This is a key risk area that must be addressed for successful implementation. In this context, it is worth briefly reviewing conventional methods of cost-benefit analysis and mechanisms for cost recovery with a greater focus on the consumer side of the equation, as the underlying values and processes will inform new cost allocation methods for smart grid investments.

ISGAN brings the experience and perspective of the global Smart Grids community together in this paper in order to increase understanding of the costs and benefits of smart grids from a consumer perspective, so that they may be communicated more widely and more effectively.

This paper, authored by Annex 4: Synthesis Insights for Decision Makers, attempts to address these issues across a range of likely possible smart grid configurations and market structures, while acknowledging that many other technology configurations are possible. In light of the continuing evolution of the smart grid, cost allocation will be an ongoing subject of ISGAN research and analysis, and this white paper aims to provide a framework for this ongoing analysis.


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April 25, 2012


Smart Grid Contribution to Variable Renewable Energy

Globally, modernization of electrical grids is taking place alongside rapid deployment of these variable renewable resources (VRRs), although these two trends are not always coordinated.

The need for new balancing resources and for a “seamless grid” capable of integrating both large-scale and small distributed energy resources (DER) are among the driving forces of smart grid development. Smarter grids are an important enabling tool for achieving higher penetrations of VRR on transmission and distribution networks. Depending upon the relative share and geographic distribution of large-scale and DER resources, various technologies, regulations, and policies are required to support high levels of VRR generation. In this context, policy makers will benefit from an understanding of how smart grid technologies contribute to VRR integration, and all stakeholders will benefit from increased alignment between smart grid development roadmaps and national and regional visions for renewable energy development.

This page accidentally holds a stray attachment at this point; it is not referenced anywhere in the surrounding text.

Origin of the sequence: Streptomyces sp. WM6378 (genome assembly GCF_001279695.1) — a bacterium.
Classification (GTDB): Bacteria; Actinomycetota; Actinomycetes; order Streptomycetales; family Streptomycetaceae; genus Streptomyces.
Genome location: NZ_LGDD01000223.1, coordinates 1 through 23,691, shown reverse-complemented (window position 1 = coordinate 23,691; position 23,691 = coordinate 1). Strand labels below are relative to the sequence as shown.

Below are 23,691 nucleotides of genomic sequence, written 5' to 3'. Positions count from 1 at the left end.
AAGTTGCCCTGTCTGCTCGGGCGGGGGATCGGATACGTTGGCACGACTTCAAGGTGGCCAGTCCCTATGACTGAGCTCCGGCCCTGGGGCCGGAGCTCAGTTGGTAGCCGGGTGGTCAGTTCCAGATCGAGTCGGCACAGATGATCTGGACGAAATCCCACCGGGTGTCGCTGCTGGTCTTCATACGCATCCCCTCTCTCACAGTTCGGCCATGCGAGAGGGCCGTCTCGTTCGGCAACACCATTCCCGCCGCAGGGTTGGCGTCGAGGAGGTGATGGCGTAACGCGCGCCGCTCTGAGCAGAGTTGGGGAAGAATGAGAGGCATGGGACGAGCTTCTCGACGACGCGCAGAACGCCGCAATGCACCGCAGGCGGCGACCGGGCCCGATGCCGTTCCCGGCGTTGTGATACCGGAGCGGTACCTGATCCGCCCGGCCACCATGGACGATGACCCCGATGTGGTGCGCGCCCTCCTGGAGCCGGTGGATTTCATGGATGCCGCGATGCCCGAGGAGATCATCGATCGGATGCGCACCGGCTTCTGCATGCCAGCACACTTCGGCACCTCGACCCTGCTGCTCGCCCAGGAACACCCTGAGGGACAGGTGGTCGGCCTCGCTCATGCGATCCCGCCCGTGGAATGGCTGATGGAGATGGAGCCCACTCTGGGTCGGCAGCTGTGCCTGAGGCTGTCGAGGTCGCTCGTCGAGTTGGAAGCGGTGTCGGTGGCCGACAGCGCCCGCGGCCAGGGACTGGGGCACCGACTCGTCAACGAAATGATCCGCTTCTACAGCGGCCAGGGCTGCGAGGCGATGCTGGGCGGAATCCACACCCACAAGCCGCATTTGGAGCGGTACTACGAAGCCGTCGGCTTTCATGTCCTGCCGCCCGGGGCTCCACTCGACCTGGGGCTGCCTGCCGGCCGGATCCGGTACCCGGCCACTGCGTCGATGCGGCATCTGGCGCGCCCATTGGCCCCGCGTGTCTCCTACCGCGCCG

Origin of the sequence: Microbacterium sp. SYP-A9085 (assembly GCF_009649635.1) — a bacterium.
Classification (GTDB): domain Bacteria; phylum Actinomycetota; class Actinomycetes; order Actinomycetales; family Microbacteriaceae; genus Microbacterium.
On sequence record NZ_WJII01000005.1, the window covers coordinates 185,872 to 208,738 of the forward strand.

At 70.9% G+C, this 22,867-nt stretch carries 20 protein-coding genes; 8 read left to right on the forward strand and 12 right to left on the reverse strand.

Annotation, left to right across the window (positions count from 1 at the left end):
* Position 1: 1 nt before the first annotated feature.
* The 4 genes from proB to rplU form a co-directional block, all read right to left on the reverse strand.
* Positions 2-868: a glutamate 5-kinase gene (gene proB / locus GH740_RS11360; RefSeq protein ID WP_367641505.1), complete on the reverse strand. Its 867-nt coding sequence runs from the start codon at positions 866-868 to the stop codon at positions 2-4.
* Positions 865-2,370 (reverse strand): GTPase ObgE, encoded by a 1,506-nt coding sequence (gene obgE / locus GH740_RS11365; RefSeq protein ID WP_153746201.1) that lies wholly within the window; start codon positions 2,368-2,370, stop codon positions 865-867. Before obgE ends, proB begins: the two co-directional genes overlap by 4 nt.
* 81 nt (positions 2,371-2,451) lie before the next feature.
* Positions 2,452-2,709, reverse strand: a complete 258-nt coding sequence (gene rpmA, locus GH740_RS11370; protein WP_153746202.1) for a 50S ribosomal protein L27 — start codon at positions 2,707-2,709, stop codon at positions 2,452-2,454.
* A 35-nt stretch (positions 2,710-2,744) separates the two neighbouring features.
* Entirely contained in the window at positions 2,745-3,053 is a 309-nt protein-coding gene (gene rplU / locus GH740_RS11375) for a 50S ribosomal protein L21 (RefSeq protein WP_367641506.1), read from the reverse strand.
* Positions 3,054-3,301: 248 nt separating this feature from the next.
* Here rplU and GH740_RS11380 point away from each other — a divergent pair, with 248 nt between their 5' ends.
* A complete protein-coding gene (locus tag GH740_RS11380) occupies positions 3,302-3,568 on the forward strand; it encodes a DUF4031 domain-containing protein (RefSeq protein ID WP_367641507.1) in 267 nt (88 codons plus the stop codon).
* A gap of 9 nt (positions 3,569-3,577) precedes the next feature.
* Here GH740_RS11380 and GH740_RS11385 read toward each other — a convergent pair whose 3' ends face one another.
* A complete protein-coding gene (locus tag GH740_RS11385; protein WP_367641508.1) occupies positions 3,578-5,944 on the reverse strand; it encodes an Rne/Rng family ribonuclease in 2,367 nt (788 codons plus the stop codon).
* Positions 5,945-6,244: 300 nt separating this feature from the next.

The objective of this report, authored by Annex 4: Synthesis Insights for Decision Makers, is to give insights for decision makers on the various contributions of smart grid systems in achieving VRR integration. A variety oftools and solutions exist for achieving high penetrations of VRR generation, and the smart grid solutions outlined in this report are considered alongside a range of integration best practices.


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April 25, 2012


Smart Grid Cyber Security

Maximizing electric sector innovation while minimizing cyber security risk is a key goal of smart grid policy development.

Significant policy gaps exist in the field of grid cyber security, and ISGAN is well-positioned to convene stakeholders and foster discussion to advance best practices that support innovation while protecting critical infrastructure and consumer data privacy. This report, authored by Annex 4: Synthesis Insights for Decision Makers, identifies key issues in cyber security policy design, and suggests potential collaborations for the ISGAN membership.